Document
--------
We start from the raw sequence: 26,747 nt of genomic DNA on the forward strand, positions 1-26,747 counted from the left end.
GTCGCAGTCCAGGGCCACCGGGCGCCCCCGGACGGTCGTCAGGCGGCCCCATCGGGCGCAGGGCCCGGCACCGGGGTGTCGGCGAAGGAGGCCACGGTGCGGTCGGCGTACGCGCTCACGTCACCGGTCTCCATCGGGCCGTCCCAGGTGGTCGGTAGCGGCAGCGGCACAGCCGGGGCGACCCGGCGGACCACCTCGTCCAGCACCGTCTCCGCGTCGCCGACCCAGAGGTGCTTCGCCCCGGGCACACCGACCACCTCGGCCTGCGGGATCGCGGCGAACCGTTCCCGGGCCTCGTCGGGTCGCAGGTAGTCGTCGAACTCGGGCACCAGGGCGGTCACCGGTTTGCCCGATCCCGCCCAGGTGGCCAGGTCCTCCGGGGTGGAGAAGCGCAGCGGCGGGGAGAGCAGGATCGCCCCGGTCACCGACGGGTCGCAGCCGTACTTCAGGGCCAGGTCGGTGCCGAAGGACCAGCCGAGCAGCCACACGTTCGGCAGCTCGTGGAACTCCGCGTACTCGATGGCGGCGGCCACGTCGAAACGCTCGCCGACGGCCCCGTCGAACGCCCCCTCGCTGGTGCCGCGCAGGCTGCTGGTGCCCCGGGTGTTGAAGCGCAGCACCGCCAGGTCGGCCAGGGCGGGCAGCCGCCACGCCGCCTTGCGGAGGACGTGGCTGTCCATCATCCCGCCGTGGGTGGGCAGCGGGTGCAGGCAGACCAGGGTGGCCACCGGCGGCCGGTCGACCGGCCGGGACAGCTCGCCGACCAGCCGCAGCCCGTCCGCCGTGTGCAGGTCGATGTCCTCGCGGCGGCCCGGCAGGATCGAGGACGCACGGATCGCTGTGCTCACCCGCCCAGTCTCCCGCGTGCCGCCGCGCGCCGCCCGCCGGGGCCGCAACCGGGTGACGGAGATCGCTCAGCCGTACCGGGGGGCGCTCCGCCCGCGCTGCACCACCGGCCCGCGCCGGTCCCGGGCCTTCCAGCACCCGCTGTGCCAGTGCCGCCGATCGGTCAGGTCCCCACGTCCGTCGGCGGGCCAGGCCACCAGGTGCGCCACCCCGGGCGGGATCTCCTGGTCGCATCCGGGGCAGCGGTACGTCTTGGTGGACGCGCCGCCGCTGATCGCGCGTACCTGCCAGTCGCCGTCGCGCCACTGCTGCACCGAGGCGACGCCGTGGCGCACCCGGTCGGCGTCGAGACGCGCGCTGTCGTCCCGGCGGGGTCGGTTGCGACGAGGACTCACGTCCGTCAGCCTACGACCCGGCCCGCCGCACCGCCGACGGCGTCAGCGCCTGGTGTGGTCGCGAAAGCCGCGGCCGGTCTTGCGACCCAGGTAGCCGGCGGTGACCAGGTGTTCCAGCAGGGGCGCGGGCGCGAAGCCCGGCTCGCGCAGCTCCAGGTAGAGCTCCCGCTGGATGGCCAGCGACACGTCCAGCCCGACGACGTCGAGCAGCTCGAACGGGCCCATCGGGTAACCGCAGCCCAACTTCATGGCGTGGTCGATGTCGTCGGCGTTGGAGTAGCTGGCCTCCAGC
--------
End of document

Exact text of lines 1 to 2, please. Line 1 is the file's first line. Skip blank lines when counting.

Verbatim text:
We start from the raw sequence: 26,747 nt of genomic DNA on the forward strand, positions 1-26,747 counted from the left end.
GTCGCAGTCCAGGGCCACCGGGCGCCCCCGGACGGTCGTCAGGCGGCCCCATCGGGCGCAGGGCCCGGCACCGGGGTGTCGGCGAAGGAGGCCACGGTGCGGTCGGCGTACGCGCTCACGTCACCGGTCTCCATCGGGCCGTCCCAGGTGGTCGGTAGCGGCAGCGGCACAGCCGGGGCGACCCGGCGGACCACCTCGTCCAGCACCGTCTCCGCGTCGCCGACCCAGAGGTGCTTCGCCCCGGGCACACCGACCACCTCGGCCTGCGGGATCGCGGCGAACCGTTCCCGGGCCTCGTCGGGTCGCAGGTAGTCGTCGAACTCGGGCACCAGGGCGGTCACCGGTTTGCCCGATCCCGCCCAGGTGGCCAGGTCCTCCGGGGTGGAGAAGCGCAGCGGCGGGGAGAGCAGGATCGCCCCGGTCACCGACGGGTCGCAGCCGTACTTCAGGGCCAGGTCGGTGCCGAAGGACCAGCCGAGCAGCCACACGTTCGGCAGCTCGTGGAACTCCGCGTACTCGATGGCGGCGGCCACGTCGAAACGCTCGCCGACGGCCCCGTCGAACGCCCCCTCGCTGGTGCCGCGCAGGCTGCTGGTGCCCCGGGTGTTGAAGCGCAGCACCGCCAGGTCGGCCAGGGCGGGCAGCCGCCACGCCGCCTTGCGGAGGACGTGGCTGTCCATCATCCCGCCGTGGGTGGGCAGCGGGTGCAGGCAGACCAGGGTGGCCACCGGCGGCCGGTCGACCGGCCGGGACAGCTCGCCGACCAGCCGCAGCCCGTCCGCCGTGTGCAGGTCGATGTCCTCGCGGCGGCCCGGCAGGATCGAGGACGCACGGATCGCTGTGCTCACCCGCCCAGTCTCCCGCGTGCCGCCGCGCGCCGCCCGCCGGGGCCGCAACCGGGTGACGGAGATCGCTCAGCCGTACCGGGGGGCGCTCCGCCCGCGCTGCACCACCGGCCCGCGCCGGTCCCGGGCCTTCCAGCACCCGCTGTGCCAGTGCCGCCGATCGGTCAGGTCCCCACGTCCGTCGGCGGGCCAGGCCACCAGGTGCGCCACCCCGGGCGGGATCTCCTGGTCGCATCCGGGGCAGCGGTACGTCTTGGTGGACGCGCCGCCGCTGATCGCGCGTACCTGCCAGTCGCCGTCGCGCCACTGCTGCACCGAGGCGACGCCGTGGCGCACCCGGTCGGCGTCGAGACGCGCGCTGTCGTCCCGGCGGGGTCGGTTGCGACGAGGACTCACGTCCGTCAGCCTACGACCCGGCCCGCCGCACCGCCGACGGCGTCAGCGCCTGGTGTGGTCGCGAAAGCCGCGGCCGGTCTTGCGACCCAGGTAGCCGGCGGTGACCAGGTGTTCCAGCAGGGGCGCGGGCGCGAAGCCCGGCTCGCGCAGCTCCAGGTAGAGCTCCCGCTGGATGGCCAGCGACACGTCCAGCCCGACGACGTCGAGCAGCTCGAACGGGCCCATCGGGTAACCGCAGCCCAACTTCATGGCGTGGTCGATGTCGTCGGCGTTGGAGTAGCTGGCCTCCAGC